2008 saw very high yields across wineries in much of the southern hemisphere, as a result of highly favorable climatic conditions. Although in many areas, these high yields brought with them something of a drop in overall quality, this could not be said for South Australia's wines, which were reportedly excellent. Indeed, the 2008 Shiraz harvest in South Australia is said to be one of the most successful in recent decades, and western Australia's Chardonnays are set to be ones to watch out for. New Zealand's Pinot Noir harvest was also very good, with wineries in Martinborough reportedly very excited about this particular grape and the characteristics it revealed this year.
Pinot Noir also grew very well in the United States, and was probably the most successful grape varietal to come out of California in 2008, with Sonoma Coast and Anderson Valley delivering fantastic results from this grape. Elsewhere in United States, Washington State and Oregon had highly successful harvests in 2008 despite some early worries about frost.
However, it was France who had the best of the weather and growing conditions in 2008, and this year was one of the great vintages for Champagne, the MÃ©doc in Bordeaux, Languedoc-Roussillon and Provence, with Pinot Noir, Cabernet Sauvignon and Chardonnay grapes leading the way. Italy, too, shared many of these ideal conditions, with the wineries in Tuscany claiming that their Chianti Classicos of 2008 will be ones to collect, and Piedmont's Barberesco and Barolo wines will be recognized as amongst the finest of the past decade.
The purple Malbec variety grapes which now grow all over the Old and New Worlds had their origins in France, where they are one of the few grape varieties allowed to be used in the highly esteemed blended wines of Bordeaux. However, it is perhaps the New World Malbec wines which have attracted the most attention in recent years, as they thrive in hot southern climates in ways they cannot in their native country, where the damp conditions leave them highly vulnerable to rot. Malbec grapes are renowned for their high tannin content, resulting in full-bodied red wines packed with ripe, plummy flavors and held in their characteristically dark, garnet colored liquid. In many countries, Malbec is still used primarily as a varietal for blending, as it adds a great level of richness and density to other, lighter and thinner varietals. However, single variety Malbec wines have been greatly on the rise in recent years, with some fantastic results and big, juicy flavors marking them out as a great wine for matching with a wide range of foods.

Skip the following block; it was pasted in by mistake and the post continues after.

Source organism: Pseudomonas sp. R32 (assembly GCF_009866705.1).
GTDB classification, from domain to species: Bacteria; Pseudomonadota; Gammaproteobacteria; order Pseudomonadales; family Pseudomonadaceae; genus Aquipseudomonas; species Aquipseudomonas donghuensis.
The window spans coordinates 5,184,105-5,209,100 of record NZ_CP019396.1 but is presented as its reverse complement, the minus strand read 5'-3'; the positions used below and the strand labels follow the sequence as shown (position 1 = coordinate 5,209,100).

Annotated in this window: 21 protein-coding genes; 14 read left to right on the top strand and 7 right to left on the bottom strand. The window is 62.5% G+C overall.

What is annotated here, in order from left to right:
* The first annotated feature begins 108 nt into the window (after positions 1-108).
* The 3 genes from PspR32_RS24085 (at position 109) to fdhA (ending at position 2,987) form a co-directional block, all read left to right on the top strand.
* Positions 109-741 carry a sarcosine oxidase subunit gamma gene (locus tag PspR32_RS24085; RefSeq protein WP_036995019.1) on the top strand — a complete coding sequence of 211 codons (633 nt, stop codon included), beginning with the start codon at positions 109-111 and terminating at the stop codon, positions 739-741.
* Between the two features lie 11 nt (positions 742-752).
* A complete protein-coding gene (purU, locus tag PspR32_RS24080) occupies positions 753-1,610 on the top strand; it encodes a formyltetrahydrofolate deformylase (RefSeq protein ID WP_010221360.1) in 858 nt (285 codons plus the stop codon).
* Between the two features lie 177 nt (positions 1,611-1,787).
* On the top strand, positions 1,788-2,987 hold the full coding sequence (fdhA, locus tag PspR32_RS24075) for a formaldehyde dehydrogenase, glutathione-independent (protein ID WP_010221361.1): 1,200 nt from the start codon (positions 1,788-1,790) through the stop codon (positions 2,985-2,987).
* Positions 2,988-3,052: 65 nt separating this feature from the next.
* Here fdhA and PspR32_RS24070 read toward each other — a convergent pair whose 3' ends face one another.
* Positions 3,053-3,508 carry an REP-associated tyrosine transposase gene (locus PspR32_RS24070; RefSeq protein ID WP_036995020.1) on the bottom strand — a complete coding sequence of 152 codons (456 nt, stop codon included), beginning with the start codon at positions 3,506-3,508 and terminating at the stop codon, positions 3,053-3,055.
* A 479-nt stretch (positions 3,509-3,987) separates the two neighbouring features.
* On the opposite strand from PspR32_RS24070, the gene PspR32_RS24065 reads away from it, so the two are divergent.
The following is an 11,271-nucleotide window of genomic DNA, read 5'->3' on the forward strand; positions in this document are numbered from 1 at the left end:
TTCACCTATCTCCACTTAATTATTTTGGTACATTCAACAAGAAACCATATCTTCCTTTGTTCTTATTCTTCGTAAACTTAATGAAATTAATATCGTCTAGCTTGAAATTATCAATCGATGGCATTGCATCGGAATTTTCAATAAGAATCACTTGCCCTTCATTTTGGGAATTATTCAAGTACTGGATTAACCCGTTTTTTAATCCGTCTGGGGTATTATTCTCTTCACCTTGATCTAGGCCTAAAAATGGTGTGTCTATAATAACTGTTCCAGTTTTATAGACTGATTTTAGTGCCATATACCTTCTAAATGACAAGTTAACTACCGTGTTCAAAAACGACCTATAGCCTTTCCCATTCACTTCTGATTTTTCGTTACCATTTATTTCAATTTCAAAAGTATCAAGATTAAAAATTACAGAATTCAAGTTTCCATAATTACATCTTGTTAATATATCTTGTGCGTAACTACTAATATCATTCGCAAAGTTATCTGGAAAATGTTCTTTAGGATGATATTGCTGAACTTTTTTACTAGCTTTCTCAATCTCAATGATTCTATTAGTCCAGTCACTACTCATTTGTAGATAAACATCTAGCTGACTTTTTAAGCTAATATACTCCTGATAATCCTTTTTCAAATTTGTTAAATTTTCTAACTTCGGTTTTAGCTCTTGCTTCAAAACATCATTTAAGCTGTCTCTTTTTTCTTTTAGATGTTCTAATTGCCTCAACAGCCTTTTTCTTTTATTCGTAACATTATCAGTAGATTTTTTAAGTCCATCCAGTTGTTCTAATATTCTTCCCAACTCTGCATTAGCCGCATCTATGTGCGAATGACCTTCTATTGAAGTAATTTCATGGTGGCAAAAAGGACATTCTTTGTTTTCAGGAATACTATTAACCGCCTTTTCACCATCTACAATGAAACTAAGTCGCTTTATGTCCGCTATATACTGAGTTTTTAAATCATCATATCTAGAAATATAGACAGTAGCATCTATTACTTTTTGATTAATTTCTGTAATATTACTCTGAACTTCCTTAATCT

Situated in and around the Andean mountains, the Cuyo region of Argentina has long been associated with the best of the country's wine industry. Including now world famous provinces such as Mendoza and La Rioja, Argentina's Cuyo region has something of an ideal environment for the cultivation of high quality grapes â€“ including Argentina's flagship varietal, the Malbec â€“ which includes the beautiful Desaguadero River and its tributaries. Although the region itself is quite dry and arid, the soils have a remarkably high mineral content, and plenty of iron which gives it the distinctive red color associated with Cuyo. For several decades now, wineries in Cuyo have been booming, as more and more of the global wine audience begin to recognize the region's remarkable potential for rich and flavorful wines.
As the world's fifth largest producer of wine, after France, Italy, Spain and the United States, Argentina has plenty to offer the international wine market in regards to both quantity and quality. Despite this being the case for several decades now, it has only been since the end of the twentieth century that the Argentinian wine industry has really begun to up their game when it comes to the methods and techniques required to produce world class wines, which are both representative of their country and region of origin, and which stand alone as complex, interesting and delicious wines to drink. As Argentina became a serious contender in the international wine market, wineries previously concerned primarily with high volumes began to change their priorities, and formerly struggling small bodegas and independent wineries began to find success. Nowadays, well crafted wines from smaller vineyards in Argentina are being lauded as some of the finest in the world, and the country is starting to reap the benefits of its heritage, which include some very old vines, and up to four centuries of experience in wine production.